- Chapter Thirteen- Bodyguards of Mohamed Al Fayed (Trevor Rees-Jones, Kieran Wingfield and Reuben Murrell)
- Chapter Fourteen- ‘James’ Andanson – French Photo-journalist and owner of a White Fiat Uno
- Chapter Fifteen- Central Intelligence Agency /National Security Agency, USA
- Chapter Sixteen- The Secret Intelligence Service (MI6) and the Security Service (MI5)
Conclusion of Criminal Investigation Report
Each chapter of the report concluded that all allegations made since the crash of conspiracy were without foundation and all the evidence obtained point to the deaths being the result of a tragic accident.
The script for the 2007 television docudrama Diana: Last Days of a Princess borrowed heavily from testimony in the Paget report.
On 3 April 2007, the acting Coroner of the Queen's Household, Baroness Butler-Sloss decided to grant access to the evidence collected by the criminal investigation to lawyers for Mohammed Al-Fayed to assist them in putting together their case in support of the conspiracy allegation for the inquest to begin in October 2007. On 15 May 2007, it was revealed by Baroness Butler-Sloss that the underlying material collected by the criminal investigation team runs to more than 11,000 pages when printed out and also consists of more than 1400 photographs, several DVDs, large-sized plans and other data. The material has substantially been disclosed to the interested persons and legal teams.
The coroner's inquest opened on 2 October 2007, headed by Lord Justice Scott Baker. The opening statement was largely made up of evidence and findings in the criminal investigation report.
On 7 April 2008, the jury came to the verdict that both Diana and Dodi were unlawfully killed as a result of "gross negligence" of driver Henri Paul and the paparazzi. Contributing factors cited included "the impairment of the judgment of the driver of the Mercedes [Henri Paul] through alcohol" and that none of those who died were wearing seatbelts.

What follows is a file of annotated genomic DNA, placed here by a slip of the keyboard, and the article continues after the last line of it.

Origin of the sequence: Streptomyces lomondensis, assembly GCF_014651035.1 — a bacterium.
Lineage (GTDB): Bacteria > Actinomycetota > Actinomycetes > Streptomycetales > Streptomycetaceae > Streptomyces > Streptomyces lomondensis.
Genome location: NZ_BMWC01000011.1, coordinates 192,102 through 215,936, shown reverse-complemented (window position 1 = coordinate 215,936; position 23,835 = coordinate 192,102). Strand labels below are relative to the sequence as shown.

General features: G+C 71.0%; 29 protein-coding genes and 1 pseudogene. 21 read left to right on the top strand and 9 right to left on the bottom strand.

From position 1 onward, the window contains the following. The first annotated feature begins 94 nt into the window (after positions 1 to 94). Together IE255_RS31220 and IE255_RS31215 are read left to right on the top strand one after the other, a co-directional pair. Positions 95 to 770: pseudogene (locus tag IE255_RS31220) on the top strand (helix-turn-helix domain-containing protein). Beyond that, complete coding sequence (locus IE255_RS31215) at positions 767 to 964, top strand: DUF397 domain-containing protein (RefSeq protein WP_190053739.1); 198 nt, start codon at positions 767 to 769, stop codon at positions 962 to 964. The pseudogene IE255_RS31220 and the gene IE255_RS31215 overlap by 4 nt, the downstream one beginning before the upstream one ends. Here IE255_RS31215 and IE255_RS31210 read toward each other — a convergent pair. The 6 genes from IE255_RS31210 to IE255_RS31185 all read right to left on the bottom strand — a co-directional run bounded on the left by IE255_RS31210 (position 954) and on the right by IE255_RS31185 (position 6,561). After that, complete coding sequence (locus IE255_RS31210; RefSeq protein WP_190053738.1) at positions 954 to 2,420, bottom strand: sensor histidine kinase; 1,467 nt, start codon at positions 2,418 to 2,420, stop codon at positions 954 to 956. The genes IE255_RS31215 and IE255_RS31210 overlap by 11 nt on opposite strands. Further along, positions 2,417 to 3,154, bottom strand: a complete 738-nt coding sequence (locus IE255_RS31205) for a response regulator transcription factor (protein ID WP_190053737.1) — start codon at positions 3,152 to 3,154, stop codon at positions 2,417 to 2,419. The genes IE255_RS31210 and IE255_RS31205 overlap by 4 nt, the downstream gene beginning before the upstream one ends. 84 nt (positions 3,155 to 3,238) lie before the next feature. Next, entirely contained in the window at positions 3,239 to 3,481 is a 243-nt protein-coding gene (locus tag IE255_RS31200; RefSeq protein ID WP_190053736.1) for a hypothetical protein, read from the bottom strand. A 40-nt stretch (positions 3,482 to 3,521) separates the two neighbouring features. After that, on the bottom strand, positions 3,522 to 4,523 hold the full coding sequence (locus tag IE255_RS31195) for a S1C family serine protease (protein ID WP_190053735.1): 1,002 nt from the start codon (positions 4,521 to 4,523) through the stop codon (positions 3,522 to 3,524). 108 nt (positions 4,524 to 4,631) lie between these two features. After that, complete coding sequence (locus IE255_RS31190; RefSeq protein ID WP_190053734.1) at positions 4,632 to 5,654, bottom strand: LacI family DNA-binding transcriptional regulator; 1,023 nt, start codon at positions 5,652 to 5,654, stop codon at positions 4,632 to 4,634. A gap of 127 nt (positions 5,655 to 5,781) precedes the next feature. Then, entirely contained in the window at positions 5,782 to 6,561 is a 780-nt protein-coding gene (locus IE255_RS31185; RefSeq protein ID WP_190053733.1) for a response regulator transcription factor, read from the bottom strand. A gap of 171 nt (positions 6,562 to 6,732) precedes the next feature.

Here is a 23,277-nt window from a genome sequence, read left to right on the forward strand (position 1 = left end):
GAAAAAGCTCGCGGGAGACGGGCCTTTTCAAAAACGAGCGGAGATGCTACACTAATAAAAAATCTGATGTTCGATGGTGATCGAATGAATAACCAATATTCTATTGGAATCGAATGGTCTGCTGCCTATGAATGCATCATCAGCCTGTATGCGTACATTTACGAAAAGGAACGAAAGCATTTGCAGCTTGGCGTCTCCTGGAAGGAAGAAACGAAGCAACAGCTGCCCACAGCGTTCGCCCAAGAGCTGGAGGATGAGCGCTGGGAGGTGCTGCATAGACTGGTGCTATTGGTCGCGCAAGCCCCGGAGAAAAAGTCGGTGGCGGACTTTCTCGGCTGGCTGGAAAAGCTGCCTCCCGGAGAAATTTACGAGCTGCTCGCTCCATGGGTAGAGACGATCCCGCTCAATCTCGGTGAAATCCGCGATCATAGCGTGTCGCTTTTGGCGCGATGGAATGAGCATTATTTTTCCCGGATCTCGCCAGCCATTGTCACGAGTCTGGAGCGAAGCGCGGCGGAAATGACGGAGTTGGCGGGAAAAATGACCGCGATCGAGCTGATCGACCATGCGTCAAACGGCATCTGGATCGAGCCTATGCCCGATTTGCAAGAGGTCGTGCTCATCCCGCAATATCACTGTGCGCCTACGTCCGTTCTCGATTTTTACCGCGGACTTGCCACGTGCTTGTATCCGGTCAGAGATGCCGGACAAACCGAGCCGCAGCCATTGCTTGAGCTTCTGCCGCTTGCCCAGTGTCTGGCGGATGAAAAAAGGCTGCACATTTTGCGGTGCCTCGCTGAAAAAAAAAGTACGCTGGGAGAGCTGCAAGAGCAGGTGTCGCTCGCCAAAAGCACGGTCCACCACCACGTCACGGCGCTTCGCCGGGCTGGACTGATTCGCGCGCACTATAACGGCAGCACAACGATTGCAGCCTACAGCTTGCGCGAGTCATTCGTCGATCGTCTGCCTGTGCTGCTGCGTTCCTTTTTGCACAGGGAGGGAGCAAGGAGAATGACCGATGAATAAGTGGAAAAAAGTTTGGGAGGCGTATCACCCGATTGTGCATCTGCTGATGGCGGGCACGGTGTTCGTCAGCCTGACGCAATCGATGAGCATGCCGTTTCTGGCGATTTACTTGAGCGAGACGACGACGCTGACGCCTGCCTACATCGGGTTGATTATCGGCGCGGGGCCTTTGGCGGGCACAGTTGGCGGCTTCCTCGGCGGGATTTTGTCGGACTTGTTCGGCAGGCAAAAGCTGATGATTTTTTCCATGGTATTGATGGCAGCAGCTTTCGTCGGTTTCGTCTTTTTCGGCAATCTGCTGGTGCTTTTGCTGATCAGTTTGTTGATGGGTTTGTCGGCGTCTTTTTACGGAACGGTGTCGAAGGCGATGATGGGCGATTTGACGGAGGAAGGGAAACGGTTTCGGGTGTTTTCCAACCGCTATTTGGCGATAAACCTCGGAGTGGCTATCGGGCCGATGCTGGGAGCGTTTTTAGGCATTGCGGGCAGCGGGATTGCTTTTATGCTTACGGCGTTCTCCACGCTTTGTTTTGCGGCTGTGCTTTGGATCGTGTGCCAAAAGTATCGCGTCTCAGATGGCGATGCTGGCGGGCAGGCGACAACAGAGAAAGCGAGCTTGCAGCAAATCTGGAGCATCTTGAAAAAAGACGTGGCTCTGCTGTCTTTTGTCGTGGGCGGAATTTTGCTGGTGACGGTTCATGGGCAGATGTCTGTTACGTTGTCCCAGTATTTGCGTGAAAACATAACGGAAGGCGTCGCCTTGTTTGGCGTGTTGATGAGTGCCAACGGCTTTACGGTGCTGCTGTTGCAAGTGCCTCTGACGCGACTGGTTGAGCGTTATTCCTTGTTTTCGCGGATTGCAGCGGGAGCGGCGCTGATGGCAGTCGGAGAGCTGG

- ^ BBC News: Diana death a 'tragic accident'
- ^ BBC News: At-a-glance: Lord Stevens' report
- ^ BBC News: Diana police files 'to be shown'
- ^ Inquests into the deaths of Diana, Princess of Wales and Mr Dodi Al Fayed: Opening statement for a Pre-Inquest Hearing, 15 May 2007
- ^ BBC: Princess Diana unlawfully killed
- ^ Coroner's Inquest, Hearing transcripts: Verdict of the jury
- Operation Paget Overview
- Operation Paget Report
- BBC News on criminal investigation report publication: includes video of press briefing by Lord Stevens in which he reads out Overview
- Coroner's Inquests into the Deaths of Diana, Princess of Wales and Mr Dodi Al Fayed
Charity FamilyCharles, Prince of Wales (husband) · Prince William, Duke of Cambridge (elder son) · Prince Harry of Wales (younger son) · John Spencer, 8th Earl Spencer (father) · Frances Shand Kydd (mother) · Lady Sarah McCorquodale (sister) · Jane Fellowes, Baroness Fellowes (sister) · Charles Spencer, 9th Earl Spencer (brother) Marital events DeathPeople Memorials In fictionBooksFilmsThe Queen · Diana: Last Days of a Princess · The Murder of Princess Diana · Unlawful KillingOther